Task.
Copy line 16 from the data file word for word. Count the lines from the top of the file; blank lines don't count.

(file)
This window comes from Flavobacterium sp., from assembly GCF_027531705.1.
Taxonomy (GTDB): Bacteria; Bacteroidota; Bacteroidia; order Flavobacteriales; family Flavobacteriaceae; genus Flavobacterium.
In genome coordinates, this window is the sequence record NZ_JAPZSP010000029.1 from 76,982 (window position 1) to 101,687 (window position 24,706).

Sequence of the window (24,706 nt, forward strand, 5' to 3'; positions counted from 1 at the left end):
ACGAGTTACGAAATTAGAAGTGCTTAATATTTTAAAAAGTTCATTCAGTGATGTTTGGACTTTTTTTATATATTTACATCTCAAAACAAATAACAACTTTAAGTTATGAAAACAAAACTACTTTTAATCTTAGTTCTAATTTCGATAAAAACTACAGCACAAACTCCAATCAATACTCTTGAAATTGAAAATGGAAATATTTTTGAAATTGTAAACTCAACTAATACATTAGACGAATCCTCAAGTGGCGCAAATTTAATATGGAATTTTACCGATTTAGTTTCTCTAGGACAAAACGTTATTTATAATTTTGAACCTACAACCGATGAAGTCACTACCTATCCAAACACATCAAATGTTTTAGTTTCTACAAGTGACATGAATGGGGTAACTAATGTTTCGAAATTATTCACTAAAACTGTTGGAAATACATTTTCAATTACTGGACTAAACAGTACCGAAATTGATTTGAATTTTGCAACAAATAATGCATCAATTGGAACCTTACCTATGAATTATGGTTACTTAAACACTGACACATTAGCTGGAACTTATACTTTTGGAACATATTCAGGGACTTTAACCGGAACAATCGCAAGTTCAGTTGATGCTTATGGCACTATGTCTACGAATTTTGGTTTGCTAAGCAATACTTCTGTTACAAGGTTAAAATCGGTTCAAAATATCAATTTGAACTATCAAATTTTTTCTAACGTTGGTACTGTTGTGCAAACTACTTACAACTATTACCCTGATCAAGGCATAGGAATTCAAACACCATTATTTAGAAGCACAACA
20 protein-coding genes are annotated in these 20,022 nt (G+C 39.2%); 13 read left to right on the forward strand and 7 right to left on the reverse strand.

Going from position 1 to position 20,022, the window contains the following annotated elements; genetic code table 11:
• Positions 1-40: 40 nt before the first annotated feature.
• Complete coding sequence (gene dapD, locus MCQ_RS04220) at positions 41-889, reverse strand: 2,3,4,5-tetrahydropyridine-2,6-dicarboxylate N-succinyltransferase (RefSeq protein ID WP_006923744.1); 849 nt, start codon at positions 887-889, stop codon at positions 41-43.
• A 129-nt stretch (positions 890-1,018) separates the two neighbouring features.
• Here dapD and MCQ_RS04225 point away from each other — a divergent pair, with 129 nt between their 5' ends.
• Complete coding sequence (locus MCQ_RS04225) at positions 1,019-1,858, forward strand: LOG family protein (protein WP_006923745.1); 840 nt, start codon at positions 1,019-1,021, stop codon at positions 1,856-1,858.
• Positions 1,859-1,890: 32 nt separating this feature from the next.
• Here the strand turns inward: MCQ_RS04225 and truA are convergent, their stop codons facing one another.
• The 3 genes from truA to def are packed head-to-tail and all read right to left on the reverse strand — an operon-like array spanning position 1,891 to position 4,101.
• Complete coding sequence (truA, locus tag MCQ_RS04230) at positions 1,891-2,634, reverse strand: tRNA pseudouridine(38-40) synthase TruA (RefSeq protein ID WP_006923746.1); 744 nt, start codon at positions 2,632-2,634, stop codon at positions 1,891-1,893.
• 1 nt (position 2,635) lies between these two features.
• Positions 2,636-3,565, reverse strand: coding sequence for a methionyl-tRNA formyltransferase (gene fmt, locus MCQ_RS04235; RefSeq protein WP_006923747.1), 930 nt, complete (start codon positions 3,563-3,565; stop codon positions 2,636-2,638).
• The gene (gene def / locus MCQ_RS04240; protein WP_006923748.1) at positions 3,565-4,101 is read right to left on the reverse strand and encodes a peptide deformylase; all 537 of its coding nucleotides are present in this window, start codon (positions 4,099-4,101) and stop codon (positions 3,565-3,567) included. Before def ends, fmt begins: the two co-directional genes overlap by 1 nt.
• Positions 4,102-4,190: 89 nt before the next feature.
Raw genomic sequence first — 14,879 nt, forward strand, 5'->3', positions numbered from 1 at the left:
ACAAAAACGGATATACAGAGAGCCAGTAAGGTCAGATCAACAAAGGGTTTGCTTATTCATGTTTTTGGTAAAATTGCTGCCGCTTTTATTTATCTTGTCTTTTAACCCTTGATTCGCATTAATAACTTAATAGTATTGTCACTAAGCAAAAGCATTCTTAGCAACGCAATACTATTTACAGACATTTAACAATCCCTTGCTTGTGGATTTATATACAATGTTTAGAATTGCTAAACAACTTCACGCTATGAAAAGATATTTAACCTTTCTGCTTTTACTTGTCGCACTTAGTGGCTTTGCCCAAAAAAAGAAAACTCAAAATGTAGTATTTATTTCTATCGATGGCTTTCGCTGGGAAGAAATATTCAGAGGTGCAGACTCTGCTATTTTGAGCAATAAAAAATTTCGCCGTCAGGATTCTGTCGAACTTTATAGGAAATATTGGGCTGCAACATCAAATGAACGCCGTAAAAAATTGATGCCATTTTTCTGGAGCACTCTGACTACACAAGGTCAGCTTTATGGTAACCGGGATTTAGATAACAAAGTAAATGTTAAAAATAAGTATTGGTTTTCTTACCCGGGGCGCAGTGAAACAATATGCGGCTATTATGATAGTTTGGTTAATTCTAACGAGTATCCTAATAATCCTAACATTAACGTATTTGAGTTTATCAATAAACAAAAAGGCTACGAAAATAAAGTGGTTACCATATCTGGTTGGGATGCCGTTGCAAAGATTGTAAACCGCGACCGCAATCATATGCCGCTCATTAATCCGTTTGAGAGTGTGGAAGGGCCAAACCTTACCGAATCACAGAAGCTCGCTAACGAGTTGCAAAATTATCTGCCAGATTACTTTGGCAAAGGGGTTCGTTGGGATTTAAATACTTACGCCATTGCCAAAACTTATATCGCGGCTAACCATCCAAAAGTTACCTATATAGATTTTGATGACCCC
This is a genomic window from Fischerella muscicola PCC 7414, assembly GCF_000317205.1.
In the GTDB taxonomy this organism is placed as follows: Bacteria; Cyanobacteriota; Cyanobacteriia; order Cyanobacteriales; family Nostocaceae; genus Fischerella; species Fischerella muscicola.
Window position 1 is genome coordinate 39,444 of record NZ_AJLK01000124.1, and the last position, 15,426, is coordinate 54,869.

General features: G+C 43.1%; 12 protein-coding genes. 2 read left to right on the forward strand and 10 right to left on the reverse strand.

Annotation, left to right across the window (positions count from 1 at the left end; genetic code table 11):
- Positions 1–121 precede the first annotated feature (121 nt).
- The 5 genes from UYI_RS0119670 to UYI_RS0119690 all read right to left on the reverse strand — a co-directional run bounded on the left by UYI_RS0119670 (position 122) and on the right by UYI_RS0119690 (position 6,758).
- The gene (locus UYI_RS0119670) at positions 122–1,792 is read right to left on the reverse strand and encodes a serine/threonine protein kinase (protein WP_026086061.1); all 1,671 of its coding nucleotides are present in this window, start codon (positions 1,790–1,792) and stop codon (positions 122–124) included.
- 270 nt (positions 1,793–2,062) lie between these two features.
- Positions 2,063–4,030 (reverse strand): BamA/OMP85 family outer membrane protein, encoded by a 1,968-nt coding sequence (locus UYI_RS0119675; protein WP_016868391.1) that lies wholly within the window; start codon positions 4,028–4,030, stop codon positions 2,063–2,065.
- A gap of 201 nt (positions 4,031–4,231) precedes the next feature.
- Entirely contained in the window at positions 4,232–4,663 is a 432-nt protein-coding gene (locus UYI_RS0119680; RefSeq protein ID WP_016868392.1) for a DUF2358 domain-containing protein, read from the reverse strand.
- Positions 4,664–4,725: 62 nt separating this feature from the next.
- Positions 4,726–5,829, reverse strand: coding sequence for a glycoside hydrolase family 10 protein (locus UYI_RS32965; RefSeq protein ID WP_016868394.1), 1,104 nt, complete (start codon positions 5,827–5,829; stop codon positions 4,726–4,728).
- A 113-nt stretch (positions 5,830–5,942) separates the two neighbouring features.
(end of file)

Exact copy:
• Complete coding sequence (truA, locus tag MCQ_RS04230) at positions 1,891-2,634, reverse strand: tRNA pseudouridine(38-40) synthase TruA (RefSeq protein ID WP_006923746.1); 744 nt, start codon at positions 2,632-2,634, stop codon at positions 1,891-1,893.